Please read the article:

A. Tyszka, A hypothetical way to compute an upper bound for the heights
of solutions of a Diophantine equation with a finite number of solutions,
Proceedings of the 2015 Federated Conference on Computer Science and
Information Systems (eds. M. Ganzha, L. Maciaszek, M. Paprzycki); Annals
of Computer Science and Information Systems, vol. 5, 709-716, IEEE Computer
Society Press, 2015,

http://dx.doi.org/10.15439/2015F41

Please read the preprint (updated on January 2017):

A. Tyszka, A conjecture which implies that there exists a computable upper
bound for the heights of solutions of a Diophantine equation with a finite
number of solutions,

https://arxiv.org/abs/1109.3826

Let $f(1)=2$, $f(2)=4$, and $f(n+1)=f(n)!$ for every integer $n \geq 2$. We conjecture that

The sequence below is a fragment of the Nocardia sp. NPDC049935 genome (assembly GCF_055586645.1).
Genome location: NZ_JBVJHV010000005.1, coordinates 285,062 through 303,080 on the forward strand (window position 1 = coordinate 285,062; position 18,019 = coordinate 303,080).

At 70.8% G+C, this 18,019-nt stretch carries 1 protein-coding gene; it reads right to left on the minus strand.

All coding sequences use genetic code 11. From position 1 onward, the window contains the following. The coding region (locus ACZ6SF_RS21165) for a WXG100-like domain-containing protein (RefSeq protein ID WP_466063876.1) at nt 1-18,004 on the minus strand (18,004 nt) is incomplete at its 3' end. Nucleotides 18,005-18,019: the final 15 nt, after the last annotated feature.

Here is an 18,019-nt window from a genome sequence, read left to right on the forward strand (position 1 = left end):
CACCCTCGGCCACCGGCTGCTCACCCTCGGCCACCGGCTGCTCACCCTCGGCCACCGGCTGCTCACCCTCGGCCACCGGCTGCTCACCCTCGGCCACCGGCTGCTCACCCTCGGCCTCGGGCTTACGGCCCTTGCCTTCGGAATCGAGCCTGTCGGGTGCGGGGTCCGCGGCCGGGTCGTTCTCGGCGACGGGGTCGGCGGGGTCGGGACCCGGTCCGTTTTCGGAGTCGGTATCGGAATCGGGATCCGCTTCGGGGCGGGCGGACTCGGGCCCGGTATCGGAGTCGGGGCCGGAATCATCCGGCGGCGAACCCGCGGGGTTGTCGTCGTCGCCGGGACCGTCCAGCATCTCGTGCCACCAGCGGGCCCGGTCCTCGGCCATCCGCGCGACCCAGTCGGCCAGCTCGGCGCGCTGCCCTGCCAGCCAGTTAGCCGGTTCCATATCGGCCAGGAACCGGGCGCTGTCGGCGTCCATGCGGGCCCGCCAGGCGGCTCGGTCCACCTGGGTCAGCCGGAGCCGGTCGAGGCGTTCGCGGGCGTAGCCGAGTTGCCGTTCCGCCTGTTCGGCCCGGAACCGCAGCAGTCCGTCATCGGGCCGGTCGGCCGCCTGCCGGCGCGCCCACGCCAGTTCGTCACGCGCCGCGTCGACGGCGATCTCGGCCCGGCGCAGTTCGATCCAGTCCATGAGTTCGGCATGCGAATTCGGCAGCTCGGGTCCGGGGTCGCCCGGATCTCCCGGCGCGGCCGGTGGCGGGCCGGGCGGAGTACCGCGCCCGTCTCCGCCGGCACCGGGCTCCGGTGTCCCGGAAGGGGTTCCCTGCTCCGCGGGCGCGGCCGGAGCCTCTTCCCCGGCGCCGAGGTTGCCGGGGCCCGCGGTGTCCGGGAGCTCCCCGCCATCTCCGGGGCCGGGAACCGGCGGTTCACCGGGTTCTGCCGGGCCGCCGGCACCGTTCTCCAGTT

if a system $S \subseteq \{x_i \cdot x_j=x_k, x_i+1=x_k: i,j,k \in \{1,...,n\}\}$ has only
finitely many solutions in positive integers $x_1,...,x_n$, then each such solution
$(x_1,...,x_n)$ satisfies $x_1,...,x_n \leq f(2n)$.

The conjecture implies that there exists an algorithm which takes as input a Diophantine equation,
returns an integer, and this integer is greater than the heights of integer (non-negative integer,
positive integer, rational) solutions, if the solution set is finite.

extremelysurprised if something like that were known to hold for a wide class of sets. You can assume without loss of generality that every value is attainedinfinitelymany times, and since usual proofs of the MRDP theorem proceed by throwing in auxiliary variables all along the way, it’s almost inevitable they end up like that even without asking. $\endgroup$10more comments